As we look forward to recognizing National Homeownership Month this year (June 2021), we cannot ignore the issues that plague potential first-time homebuyers across the country. First-time homebuyers of modest means who need a mortgage to purchase a home face stiff competition from cash buyers and well-funded investors in the current market and are being blocked from achieving homeownership in many ways.   The National Association of Realtors reported in April 2021 that 25% of all home sales were all-cash deals, which has increased from 15% reported in 2020. Investors and cash buyers are pushing consumers with a modest income and owner-occupant buyers out of the market.  This disproportionately impacts buyers of color and first-time homebuyers. By purchasing moderately priced homes through all-cash deals, buyers are artificially inflating the real estate market and aiding in gentrification in many neighborhoods across the country.  Investors are also turning owner-occupied single-family homes into non-owner-occupied rentals which diminish the sense of community many first-time homebuyers look for when seeking their dream home.  These issues are hitting all over the U.S. in both rural and urban areas. Housing counselors and advocates for affordable housing began raising the alarm about this issue in early 2020.  Real estate agents were telling homebuyers to waive property inspections and even appraisal contingencies to be competitive.  Buyers were told that cash offers with quick turnaround were beating out their offers (sometimes even for lower amounts).  Private equity companies were bidding up single-family home prices to switch homes to long-term rentals – fueled by Wall Street investors. On behalf of American for Financial Reform, National Housing Resource Center (NHRC) convened a working group that identified five specific areas to address: Incentives for selling to first-time buyers/owner-occupants Amassing [...]

The Black Homeownership Collaborative Plan for Three Million New Black Households by 2030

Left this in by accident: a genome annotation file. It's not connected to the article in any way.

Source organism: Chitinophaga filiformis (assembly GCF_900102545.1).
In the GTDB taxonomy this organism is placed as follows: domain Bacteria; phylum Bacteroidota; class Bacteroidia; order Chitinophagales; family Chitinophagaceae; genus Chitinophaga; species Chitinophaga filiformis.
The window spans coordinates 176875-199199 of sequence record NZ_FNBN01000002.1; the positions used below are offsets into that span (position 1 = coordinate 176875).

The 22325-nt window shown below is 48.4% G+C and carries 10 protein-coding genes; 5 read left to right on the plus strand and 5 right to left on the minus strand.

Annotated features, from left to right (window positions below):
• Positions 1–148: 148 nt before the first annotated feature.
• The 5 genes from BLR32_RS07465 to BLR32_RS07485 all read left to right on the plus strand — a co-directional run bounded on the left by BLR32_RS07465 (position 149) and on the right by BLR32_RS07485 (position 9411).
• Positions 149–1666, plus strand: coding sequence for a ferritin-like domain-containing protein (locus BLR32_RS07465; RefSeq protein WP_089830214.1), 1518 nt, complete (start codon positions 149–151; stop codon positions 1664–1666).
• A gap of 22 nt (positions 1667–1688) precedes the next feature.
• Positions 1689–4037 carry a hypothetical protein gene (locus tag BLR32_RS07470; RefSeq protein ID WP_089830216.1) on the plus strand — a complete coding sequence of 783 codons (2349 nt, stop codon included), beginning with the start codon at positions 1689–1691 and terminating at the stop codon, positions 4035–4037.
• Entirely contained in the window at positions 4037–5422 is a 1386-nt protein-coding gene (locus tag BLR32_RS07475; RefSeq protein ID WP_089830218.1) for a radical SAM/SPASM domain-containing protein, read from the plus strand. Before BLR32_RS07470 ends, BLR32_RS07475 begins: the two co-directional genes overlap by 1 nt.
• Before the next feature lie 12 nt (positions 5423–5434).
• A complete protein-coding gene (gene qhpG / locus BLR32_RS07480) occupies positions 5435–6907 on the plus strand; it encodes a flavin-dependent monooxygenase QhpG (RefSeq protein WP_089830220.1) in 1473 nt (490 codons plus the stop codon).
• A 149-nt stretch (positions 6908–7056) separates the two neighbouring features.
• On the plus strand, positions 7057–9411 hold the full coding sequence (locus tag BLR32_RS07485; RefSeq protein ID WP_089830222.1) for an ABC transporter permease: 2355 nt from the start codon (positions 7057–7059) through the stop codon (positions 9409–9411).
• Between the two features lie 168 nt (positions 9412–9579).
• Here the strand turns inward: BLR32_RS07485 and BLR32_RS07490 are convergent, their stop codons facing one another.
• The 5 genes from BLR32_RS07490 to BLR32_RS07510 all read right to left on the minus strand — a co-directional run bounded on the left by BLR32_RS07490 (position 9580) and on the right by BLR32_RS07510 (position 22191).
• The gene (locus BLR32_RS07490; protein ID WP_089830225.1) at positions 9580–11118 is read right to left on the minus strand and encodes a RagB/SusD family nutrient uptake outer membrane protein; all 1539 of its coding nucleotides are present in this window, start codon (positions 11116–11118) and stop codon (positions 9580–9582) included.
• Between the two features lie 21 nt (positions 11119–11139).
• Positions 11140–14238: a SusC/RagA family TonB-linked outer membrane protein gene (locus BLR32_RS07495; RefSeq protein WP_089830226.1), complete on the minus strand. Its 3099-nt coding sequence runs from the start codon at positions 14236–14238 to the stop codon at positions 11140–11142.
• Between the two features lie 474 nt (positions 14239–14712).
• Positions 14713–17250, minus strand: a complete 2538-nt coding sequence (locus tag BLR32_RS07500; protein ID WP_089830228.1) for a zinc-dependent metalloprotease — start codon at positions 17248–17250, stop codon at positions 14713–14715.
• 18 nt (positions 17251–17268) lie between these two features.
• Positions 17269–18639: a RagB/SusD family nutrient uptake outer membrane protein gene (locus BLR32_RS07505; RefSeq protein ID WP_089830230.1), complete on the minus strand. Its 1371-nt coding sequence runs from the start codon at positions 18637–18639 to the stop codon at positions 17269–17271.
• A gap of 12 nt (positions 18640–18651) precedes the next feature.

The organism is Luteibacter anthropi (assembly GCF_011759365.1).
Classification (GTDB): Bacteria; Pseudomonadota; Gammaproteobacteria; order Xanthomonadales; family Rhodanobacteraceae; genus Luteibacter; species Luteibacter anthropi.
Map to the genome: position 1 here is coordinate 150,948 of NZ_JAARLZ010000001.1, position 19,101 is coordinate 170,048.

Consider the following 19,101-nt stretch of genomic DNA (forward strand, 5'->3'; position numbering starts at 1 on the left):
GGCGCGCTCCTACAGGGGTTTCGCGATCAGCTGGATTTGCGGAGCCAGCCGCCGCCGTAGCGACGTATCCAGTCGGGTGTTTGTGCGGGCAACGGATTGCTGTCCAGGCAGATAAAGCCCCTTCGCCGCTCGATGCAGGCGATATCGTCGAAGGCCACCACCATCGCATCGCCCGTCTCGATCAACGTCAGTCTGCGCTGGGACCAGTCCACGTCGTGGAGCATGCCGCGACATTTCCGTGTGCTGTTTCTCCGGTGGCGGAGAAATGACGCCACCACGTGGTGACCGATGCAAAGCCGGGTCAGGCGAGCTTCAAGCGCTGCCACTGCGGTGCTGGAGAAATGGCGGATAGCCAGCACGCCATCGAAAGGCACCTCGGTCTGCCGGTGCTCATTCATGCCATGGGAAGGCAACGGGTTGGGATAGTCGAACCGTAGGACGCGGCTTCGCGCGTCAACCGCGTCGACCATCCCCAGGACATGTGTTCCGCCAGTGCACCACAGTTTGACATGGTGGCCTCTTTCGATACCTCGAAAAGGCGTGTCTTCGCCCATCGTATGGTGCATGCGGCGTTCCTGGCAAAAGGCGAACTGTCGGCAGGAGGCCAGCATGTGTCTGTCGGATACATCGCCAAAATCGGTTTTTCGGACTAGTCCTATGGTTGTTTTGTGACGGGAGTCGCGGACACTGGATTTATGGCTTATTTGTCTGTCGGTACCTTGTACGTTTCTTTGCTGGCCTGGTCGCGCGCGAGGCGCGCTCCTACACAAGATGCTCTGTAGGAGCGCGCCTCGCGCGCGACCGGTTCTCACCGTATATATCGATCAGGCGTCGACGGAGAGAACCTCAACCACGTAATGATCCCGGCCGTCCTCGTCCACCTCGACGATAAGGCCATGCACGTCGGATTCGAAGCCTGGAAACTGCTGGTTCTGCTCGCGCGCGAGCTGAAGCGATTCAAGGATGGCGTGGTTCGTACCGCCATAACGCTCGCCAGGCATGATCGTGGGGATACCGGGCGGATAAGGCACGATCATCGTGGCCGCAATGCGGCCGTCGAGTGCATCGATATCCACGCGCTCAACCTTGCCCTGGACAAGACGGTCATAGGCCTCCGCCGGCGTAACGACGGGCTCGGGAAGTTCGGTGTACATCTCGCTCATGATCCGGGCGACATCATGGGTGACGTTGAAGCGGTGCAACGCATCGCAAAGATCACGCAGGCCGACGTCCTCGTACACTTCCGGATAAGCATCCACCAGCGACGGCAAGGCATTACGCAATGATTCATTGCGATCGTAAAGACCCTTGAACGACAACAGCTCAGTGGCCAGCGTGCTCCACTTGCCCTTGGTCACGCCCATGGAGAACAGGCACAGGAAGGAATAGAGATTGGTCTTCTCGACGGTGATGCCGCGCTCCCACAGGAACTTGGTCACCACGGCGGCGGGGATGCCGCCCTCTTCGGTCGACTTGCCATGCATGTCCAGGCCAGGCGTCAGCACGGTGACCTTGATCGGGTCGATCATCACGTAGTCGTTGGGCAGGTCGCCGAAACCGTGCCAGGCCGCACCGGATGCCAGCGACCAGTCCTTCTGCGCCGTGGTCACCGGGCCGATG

Black homeownership has plummeted since the Great Recession.   Systemic racism, equity stripping, and a significant loss of affordable housing are just a few reasons for this declination in Black homeowners throughout the US.   The National Housing Resource Center has joined with the National Housing Conference, the National Association of Real Estate Brokers, the National Fair Housing Alliance many other organizations working collaboratively through the Black Homeownership Collaborative to ensure that there are 3 million new Black homeowners by the year 2030.  To do this, a 7-point plan has been devised that will address several key areas that have caused Black homeownership to continually plummet since the end of the Great Recession. Over one hundred housing leaders that span the political spectrum in areas of housing advocacy and industry recommend seven “tangible, actionable, and scalable” steps that will aid in addressing the gap in housing disparities between Black and white homeowners.  As this is just the beginning in bringing Black homeownership to “levels never previously attained”, they are assured that these steps will lead to new strategies as this plan unfolds. The National Housing Resource Center (NHRC), HomeFree-USA, and NeighborWorks America co-chaired the Downpayment Assistance and the Housing Counseling Workstreams.   To read this plan in detail, click here. Homeownership Counseling – Providing homeownership counseling helps to close the gap in many of these areas by getting much-needed information to would be Black homebuyers.  The plan calls for sustained funding for housing counseling and strategies to get homebuyers and homeowners to housing counseling programs early in the process. Downpayment Assistance – Discriminatory housing policies and growing racial wealth gaps play a major role in many Black and Brown families not having much needed resources to save for [...]